But there is something else voluntary bar associations provide that is unique, irreplaceable and vital to every lawyer’s practice: the opportunity to meet, know and work collectively with a community of lawyers and judges beyond the walls of one’s own office. This is how we truly participate in the profession of law. We may find other places to get our CLE credits more cheaply or efficiently, and we may no longer need the large libraries of books that many bar associations historically provided for their members. But no available substitute for any of those things can take the place of the bar association as a vehicle that enables us to engage in the activities that make the practice of law more than just a job.

Bar associations are the heartbeat of the legal profession. We lawyers should care that they are struggling and that their membership rolls are dwindling. And many of us do. But what can we do to help?

One answer may be to make more room in the practice of law for today’s lawyers to participate in bar associations. The billable hour expectations for many young lawyers, for example, can leave little room for anything else outside of work. Even in areas of the profession where the time demands are considered less onerous, they are still significant. I believe it is up to those of us who are further along in our careers to help younger lawyers hold space for bar association involvement. This will mean both encouraging them to get involved and taking real, concrete action that allows it to happen—including not only mentorship and sponsorship, but also giving credit for bar association work as part of an associate’s performance evaluations. I certainly received that kind of support and encouragement as a young lawyer. If today’s junior lawyers are, in fact, less eager to participate than we were, it may not only be about them. It may be about us too.

Law firms and other legal organizations must also recognize that there is something at stake for them as well. Many of the aspects of bar association work that are beneficial to an individual lawyer also benefit his or her firm or organization. Bar association activities build one’s reputation in the legal community. They help foster contacts and relationships that can be not only fulfilling but also (if I can be so blunt) professionally useful. That, in many ways, is the point. And, in addition to what that does for a lawyer individually, it makes him or her that much more valuable to the firm or organization. We should want this not only for ourselves, but also for our colleagues.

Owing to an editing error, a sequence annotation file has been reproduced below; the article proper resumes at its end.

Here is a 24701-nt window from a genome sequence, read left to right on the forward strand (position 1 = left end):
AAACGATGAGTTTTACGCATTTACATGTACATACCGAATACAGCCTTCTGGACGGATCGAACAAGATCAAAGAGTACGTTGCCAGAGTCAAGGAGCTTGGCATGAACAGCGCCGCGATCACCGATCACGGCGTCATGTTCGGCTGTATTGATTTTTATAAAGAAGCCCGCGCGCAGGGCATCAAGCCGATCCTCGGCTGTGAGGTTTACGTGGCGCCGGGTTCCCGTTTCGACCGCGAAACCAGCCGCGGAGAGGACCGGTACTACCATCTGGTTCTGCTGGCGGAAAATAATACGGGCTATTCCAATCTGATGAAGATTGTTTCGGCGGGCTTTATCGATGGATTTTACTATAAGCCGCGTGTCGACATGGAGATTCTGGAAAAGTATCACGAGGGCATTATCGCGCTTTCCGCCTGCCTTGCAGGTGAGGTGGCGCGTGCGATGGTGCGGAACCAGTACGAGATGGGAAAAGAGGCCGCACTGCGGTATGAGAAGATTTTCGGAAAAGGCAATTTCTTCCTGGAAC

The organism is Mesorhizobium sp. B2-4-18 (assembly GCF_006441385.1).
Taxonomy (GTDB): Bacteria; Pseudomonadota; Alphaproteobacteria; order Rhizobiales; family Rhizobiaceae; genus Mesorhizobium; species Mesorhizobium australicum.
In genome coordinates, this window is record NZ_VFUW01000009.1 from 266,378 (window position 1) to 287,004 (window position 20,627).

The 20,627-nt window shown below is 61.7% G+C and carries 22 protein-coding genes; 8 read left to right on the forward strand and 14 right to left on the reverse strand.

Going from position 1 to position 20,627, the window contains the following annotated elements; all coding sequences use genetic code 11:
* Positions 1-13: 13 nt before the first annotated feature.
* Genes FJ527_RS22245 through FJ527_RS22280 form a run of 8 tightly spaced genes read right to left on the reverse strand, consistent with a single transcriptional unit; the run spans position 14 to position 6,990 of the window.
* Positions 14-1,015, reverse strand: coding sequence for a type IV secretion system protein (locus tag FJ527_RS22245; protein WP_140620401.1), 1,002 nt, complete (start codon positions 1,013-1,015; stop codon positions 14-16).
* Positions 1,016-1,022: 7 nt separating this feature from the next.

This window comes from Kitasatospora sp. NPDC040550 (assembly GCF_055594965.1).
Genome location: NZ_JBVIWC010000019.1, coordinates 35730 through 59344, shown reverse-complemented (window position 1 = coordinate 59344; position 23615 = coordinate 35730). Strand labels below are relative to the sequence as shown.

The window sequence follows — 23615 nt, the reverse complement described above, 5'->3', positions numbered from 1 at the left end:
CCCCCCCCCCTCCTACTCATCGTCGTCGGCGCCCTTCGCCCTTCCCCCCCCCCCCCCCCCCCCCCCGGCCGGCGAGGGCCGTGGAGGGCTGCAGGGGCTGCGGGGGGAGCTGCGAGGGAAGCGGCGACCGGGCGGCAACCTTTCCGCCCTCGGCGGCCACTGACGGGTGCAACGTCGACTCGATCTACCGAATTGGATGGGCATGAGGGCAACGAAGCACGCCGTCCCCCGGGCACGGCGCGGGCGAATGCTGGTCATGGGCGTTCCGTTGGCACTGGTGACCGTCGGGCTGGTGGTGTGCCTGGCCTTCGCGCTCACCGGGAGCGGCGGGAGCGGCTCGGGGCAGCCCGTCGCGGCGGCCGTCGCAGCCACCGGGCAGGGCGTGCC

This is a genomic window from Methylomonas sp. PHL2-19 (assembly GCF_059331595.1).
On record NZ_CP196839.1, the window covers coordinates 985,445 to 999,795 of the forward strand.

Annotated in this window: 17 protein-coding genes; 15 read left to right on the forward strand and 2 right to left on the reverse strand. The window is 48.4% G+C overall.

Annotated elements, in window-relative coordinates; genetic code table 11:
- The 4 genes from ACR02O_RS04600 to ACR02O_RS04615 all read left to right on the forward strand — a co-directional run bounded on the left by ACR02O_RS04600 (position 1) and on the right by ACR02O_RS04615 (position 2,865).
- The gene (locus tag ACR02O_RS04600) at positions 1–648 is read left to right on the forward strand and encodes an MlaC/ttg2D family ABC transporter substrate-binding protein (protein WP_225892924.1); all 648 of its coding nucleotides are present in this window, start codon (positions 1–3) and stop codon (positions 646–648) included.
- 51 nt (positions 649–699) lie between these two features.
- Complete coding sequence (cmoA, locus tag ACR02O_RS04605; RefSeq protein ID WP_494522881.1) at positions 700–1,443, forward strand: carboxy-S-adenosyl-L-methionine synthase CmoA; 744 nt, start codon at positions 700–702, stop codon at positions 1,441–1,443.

There are undoubtedly adjustments that bar associations must continue to make in order to meet the needs of a changing profession in a changing world. But as the profession itself evolves, I strongly hope that it (and we) will continue to make room for bar associations. I commit to doing as much as I can to facilitate that, because I can’t imagine the profession without them.

Adrienne B. Koch is a litigation partner with Katsky Korins LLP in New York City. She has been actively involved in bar associations throughout her career and currently serves as treasurer of the New York County Lawyers Association. is accepting queries for original, thoughtful, nonpromotional articles and commentary by unpaid contributors to run in the Your Voice section. Details and submission guidelines are posted at “Your Submissions, Your Voice.”